Overall it’s easy to see why and just how much Ghost in the Shell has influenced other creative works through the years. What I found peculiar though was just how much the live-action film is ripping off entire sequences shot for shot from the anime. Not having the manga in front of me I can’t tell you how scenes were laid out there but just from the trailers we’ve gotten so far I can see sequences that are pulled in their entirety. Some may just see this as an homage of course but it did stand out and I’m curious to see how fans will respond. If they decide to see it, that is.

[Editor’s Note: affiliate link] Ghost In The Shell – Limited Steelbook Packaging with Exclusive Mondo Artwork on Blu-ray + Digital HD is out now.

Tweet about this on TwitterShare on Facebook0Share on Google+0Share on Tumblr0Pin on Pinterest0Email this to someone

~Did you enjoy what you read here and appreciate it was ad free? Please consider supporting the site through Patreon! If a monthly donation doesn’t work for you, you can also donate through PayPal!~

  • ShoeboxyOne

    What’s really interesting about the GitS universe, at least from my perspective, is that cyborging is…just a way of life now, like…parking meters or alarm clocks. A guy is a cyborg just like a guy has blue eyes. It doesn’t make them less of a person, it makes them a person with a couple of extra doohickeys. And then the live-action movie comes along and suddenly GOVERNMENT CYBORG OMG BAD!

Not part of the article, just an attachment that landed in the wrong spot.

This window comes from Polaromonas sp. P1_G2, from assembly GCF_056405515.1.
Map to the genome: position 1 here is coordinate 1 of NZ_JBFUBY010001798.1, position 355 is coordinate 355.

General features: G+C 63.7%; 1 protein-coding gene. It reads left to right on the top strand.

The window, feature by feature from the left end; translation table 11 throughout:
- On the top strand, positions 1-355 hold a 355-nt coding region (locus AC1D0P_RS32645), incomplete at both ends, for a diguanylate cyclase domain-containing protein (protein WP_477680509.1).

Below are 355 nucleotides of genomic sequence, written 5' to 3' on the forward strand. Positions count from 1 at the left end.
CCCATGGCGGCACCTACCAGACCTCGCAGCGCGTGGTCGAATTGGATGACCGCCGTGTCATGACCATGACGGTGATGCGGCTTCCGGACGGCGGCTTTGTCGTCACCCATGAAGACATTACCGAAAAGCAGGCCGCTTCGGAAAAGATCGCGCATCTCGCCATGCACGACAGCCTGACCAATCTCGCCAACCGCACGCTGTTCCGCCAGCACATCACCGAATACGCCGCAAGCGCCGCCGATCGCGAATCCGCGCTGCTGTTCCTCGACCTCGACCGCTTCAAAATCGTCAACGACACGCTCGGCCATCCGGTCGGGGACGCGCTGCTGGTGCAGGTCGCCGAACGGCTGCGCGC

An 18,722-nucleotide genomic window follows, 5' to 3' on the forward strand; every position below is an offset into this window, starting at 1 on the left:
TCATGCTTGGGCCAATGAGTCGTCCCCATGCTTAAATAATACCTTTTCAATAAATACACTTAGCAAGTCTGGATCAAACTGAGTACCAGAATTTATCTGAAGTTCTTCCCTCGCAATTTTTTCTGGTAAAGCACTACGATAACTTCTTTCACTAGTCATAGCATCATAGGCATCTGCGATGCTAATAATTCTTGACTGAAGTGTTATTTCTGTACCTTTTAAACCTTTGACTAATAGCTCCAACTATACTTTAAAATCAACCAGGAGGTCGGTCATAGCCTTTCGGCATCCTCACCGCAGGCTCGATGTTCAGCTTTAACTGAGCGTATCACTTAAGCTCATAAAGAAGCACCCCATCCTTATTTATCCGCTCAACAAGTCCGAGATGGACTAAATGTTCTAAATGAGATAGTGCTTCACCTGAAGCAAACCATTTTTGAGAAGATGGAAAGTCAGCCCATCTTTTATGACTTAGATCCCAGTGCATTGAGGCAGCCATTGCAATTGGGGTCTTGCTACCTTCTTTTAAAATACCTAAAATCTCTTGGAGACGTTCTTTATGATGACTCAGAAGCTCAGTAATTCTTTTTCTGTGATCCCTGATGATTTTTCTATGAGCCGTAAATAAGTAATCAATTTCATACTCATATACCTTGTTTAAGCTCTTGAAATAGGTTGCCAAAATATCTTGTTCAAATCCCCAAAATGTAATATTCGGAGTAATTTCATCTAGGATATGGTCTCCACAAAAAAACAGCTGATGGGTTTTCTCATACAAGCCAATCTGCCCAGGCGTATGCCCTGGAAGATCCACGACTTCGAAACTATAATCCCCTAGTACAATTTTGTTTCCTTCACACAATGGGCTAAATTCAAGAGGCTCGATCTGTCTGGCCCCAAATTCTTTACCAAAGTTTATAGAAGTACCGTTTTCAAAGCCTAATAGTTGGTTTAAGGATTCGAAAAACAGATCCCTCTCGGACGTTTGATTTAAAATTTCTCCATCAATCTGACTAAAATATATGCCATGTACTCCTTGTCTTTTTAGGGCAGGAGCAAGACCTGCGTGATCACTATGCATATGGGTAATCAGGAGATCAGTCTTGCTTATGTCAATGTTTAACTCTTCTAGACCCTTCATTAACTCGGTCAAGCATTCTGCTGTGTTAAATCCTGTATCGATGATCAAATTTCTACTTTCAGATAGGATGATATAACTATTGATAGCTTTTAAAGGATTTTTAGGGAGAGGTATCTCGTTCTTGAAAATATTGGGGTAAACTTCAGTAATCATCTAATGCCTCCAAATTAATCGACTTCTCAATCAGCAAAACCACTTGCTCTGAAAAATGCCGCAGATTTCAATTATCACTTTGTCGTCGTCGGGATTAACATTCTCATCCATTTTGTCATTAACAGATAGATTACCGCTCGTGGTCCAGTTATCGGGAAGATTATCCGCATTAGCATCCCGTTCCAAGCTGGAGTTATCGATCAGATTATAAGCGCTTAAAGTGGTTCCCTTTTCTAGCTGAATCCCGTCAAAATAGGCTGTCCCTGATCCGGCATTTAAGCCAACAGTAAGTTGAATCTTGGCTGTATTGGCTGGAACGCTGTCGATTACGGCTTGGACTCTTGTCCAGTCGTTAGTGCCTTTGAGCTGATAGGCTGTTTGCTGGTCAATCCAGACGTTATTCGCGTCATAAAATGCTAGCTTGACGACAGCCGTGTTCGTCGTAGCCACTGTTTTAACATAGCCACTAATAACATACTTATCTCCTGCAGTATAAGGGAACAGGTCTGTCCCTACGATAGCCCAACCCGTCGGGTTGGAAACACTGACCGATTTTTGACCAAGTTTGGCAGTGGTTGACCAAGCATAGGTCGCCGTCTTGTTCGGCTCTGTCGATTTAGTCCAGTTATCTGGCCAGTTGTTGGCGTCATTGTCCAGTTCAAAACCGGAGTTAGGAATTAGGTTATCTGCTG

• Pernoda

      You may also want to check out the video essay Nerdwriter did on youtube about how GitS uses pacing and…environment, I think, to convey a sense of place and emotion. It’s definitely worth watching https://youtu.be/gXTnl1FVFBw

  • Jason Rye

    Stand Alone Complex is the better of the three anime adaptions, the original movie/Innocence, SAC, and Arise. As it remembers the other members of Section 9 exist and takes time to tell a story without being condensed in 80 minutes.

  • Zefram Mann

    Highly recommend the manga. The absolute density of worldbuilding and technological prognostication on Shirow’s part is astounding. The cartoonish faces he draws is also a fascinating contrast to the almost fetishistic detail he adds to the world and technology around them.

    Mild warning, Shirow is a notorious pervert, and while GitS is, for the most part, free of this influence, there is one hilarious scene where, in an emergency, Batou forcibly intrudes on the Major’s day off to apprise her of a situation, only to get an eyeful of her and her two girlfriends in a threesome. Makoto responds by remotely hacking Batou’s arm and punching him in the face with his own fist.

    • Jason Rye

      Those pages have been removed from the last few volumes. You would have to go digging for an old Dark Horse copy to see them.

  • VindicaSean

    The two series made after the movie are just as good, if not deeper with the delve into what it means to be aware– there’s an entire episode where the semi-aware APC’s (tatchkomas, I think it’s spelled) argue about whether they exist because they’ve become able to reason. And that argument (along with other characters arguing about what if anything, should “be done about it”). I really love the series, is what I’m saying.

  • They Call Me The Fizz

    Sadly, I fear the Hollywood remake’s more concerned with being an action thriller than exploring the franchise’s more existential quandaries…